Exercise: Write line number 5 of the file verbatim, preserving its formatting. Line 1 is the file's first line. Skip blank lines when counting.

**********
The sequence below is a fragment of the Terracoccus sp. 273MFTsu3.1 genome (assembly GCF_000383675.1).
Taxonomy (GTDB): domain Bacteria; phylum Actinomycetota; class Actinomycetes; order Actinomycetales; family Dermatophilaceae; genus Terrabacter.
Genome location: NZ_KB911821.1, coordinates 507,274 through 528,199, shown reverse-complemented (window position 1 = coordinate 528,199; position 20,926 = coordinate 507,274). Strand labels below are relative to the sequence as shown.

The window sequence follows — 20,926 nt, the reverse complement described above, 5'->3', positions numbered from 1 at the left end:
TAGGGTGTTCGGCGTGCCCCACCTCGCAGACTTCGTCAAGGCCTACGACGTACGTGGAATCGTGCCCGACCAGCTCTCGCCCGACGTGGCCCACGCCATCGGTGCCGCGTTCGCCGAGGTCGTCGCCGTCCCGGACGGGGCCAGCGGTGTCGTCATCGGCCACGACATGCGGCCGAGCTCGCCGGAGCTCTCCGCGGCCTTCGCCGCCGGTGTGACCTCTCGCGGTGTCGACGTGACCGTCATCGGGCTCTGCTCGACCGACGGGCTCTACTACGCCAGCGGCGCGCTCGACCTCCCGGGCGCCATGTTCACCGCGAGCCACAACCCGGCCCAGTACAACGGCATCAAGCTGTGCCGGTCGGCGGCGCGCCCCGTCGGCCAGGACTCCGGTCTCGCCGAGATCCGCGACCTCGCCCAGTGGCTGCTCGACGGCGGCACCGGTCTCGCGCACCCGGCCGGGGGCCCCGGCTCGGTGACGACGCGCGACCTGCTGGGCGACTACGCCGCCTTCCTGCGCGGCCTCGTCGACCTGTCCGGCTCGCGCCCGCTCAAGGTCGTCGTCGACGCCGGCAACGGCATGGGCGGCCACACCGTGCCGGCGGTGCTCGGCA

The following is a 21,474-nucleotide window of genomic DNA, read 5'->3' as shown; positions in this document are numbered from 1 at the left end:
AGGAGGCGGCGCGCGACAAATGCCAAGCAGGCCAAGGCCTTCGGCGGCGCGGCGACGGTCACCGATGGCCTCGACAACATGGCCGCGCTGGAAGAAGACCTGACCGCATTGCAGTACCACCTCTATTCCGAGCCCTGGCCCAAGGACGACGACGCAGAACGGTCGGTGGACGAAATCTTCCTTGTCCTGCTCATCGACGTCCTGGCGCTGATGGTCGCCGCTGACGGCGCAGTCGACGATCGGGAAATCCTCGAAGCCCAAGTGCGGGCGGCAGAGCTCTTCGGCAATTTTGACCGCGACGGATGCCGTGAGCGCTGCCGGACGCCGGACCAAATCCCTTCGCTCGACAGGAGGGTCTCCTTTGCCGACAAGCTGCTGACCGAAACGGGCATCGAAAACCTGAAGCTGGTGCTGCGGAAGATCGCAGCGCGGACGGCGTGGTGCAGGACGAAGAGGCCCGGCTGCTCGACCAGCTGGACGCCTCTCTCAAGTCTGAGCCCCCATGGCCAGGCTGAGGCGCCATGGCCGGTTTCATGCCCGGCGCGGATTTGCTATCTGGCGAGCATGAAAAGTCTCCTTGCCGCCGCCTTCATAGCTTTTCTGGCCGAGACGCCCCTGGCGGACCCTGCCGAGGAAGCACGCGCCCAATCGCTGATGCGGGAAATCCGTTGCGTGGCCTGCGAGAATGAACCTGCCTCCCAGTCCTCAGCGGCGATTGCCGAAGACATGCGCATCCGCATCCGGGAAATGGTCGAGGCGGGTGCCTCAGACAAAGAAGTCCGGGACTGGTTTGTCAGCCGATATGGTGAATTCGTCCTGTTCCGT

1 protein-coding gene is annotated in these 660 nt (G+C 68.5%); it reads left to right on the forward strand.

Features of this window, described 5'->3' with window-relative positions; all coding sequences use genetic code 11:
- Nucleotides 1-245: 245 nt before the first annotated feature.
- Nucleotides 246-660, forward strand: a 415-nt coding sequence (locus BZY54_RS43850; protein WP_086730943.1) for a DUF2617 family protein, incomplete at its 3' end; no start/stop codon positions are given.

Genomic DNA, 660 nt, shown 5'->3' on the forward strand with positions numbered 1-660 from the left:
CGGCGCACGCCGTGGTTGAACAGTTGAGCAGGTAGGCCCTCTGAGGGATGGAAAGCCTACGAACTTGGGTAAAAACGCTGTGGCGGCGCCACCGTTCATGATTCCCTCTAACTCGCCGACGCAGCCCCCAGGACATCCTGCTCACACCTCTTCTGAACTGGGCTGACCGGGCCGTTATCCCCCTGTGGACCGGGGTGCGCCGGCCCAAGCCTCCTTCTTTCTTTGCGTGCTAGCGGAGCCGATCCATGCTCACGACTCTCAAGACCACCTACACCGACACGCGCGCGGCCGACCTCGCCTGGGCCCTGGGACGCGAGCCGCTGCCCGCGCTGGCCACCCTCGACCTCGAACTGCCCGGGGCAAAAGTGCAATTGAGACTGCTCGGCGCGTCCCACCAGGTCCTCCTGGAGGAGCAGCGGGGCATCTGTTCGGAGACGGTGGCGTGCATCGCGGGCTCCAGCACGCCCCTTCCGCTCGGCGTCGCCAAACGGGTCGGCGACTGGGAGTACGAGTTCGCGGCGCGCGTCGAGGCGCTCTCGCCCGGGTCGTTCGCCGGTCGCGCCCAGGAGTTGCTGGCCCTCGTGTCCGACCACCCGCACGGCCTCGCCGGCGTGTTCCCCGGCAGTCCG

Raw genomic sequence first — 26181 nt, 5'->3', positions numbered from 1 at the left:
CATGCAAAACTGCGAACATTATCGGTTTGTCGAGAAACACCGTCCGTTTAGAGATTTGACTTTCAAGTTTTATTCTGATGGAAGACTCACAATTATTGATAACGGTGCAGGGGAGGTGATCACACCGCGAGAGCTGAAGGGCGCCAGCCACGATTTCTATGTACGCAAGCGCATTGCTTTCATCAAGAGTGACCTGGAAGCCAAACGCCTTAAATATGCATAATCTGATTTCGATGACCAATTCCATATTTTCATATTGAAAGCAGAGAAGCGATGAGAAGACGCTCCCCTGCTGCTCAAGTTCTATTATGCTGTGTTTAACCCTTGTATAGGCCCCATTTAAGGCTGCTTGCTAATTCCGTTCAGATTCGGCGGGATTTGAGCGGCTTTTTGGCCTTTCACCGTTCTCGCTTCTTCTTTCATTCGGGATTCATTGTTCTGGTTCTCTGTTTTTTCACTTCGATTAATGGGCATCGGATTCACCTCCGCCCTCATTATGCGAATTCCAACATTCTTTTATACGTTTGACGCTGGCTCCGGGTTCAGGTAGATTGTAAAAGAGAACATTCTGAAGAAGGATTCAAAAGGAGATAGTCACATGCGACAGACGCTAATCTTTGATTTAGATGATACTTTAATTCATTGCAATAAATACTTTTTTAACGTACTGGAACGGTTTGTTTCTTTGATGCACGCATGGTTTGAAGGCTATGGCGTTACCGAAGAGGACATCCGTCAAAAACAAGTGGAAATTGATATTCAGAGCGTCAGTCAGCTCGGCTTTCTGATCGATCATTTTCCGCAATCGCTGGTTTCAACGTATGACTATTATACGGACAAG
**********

TAGGGTGTTCGGCGTGCCCCACCTCGCAGACTTCGTCAAGGCCTACGACGTACGTGGAATCGTGCCCGACCAGCTCTCGCCCGACGTGGCCCACGCCATCGGTGCCGCGTTCGCCGAGGTCGTCGCCGTCCCGGACGGGGCCAGCGGTGTCGTCATCGGCCACGACATGCGGCCGAGCTCGCCGGAGCTCTCCGCGGCCTTCGCCGCCGGTGTGACCTCTCGCGGTGTCGACGTGACCGTCATCGGGCTCTGCTCGACCGACGGGCTCTACTACGCCAGCGGCGCGCTCGACCTCCCGGGCGCCATGTTCACCGCGAGCCACAACCCGGCCCAGTACAACGGCATCAAGCTGTGCCGGTCGGCGGCGCGCCCCGTCGGCCAGGACTCCGGTCTCGCCGAGATCCGCGACCTCGCCCAGTGGCTGCTCGACGGCGGCACCGGTCTCGCGCACCCGGCCGGGGGCCCCGGCTCGGTGACGACGCGCGACCTGCTGGGCGACTACGCCGCCTTCCTGCGCGGCCTCGTCGACCTGTCCGGCTCGCGCCCGCTCAAGGTCGTCGTCGACGCCGGCAACGGCATGGGCGGCCACACCGTGCCGGCGGTGCTCGGCA